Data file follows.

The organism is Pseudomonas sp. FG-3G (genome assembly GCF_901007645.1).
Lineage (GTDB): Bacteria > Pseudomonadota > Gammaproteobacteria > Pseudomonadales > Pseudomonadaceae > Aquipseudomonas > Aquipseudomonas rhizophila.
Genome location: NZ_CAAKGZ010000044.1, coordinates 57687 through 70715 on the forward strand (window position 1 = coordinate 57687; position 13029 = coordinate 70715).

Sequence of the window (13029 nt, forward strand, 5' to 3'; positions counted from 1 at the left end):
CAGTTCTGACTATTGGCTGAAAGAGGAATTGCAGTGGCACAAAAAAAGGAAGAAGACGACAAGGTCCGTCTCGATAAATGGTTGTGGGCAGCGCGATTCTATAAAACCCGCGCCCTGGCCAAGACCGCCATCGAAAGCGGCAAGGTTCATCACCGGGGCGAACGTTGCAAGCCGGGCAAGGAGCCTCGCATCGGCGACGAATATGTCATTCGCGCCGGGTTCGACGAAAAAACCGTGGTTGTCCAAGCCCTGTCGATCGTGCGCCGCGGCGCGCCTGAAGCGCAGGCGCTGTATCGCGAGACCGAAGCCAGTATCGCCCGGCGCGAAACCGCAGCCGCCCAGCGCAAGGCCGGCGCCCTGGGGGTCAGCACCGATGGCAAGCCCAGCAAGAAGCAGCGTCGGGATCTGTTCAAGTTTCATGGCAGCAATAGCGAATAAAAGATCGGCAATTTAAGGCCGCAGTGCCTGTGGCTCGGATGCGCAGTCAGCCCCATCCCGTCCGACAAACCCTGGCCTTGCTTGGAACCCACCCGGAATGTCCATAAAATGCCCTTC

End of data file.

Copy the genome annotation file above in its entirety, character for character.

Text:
The organism is Pseudomonas sp. FG-3G (genome assembly GCF_901007645.1).
Lineage (GTDB): Bacteria > Pseudomonadota > Gammaproteobacteria > Pseudomonadales > Pseudomonadaceae > Aquipseudomonas > Aquipseudomonas rhizophila.
Genome location: NZ_CAAKGZ010000044.1, coordinates 57687 through 70715 on the forward strand (window position 1 = coordinate 57687; position 13029 = coordinate 70715).

Sequence of the window (13029 nt, forward strand, 5' to 3'; positions counted from 1 at the left end):
CAGTTCTGACTATTGGCTGAAAGAGGAATTGCAGTGGCACAAAAAAAGGAAGAAGACGACAAGGTCCGTCTCGATAAATGGTTGTGGGCAGCGCGATTCTATAAAACCCGCGCCCTGGCCAAGACCGCCATCGAAAGCGGCAAGGTTCATCACCGGGGCGAACGTTGCAAGCCGGGCAAGGAGCCTCGCATCGGCGACGAATATGTCATTCGCGCCGGGTTCGACGAAAAAACCGTGGTTGTCCAAGCCCTGTCGATCGTGCGCCGCGGCGCGCCTGAAGCGCAGGCGCTGTATCGCGAGACCGAAGCCAGTATCGCCCGGCGCGAAACCGCAGCCGCCCAGCGCAAGGCCGGCGCCCTGGGGGTCAGCACCGATGGCAAGCCCAGCAAGAAGCAGCGTCGGGATCTGTTCAAGTTTCATGGCAGCAATAGCGAATAAAAGATCGGCAATTTAAGGCCGCAGTGCCTGTGGCTCGGATGCGCAGTCAGCCCCATCCCGTCCGACAAACCCTGGCCTTGCTTGGAACCCACCCGGAATGTCCATAAAATGCCCTTC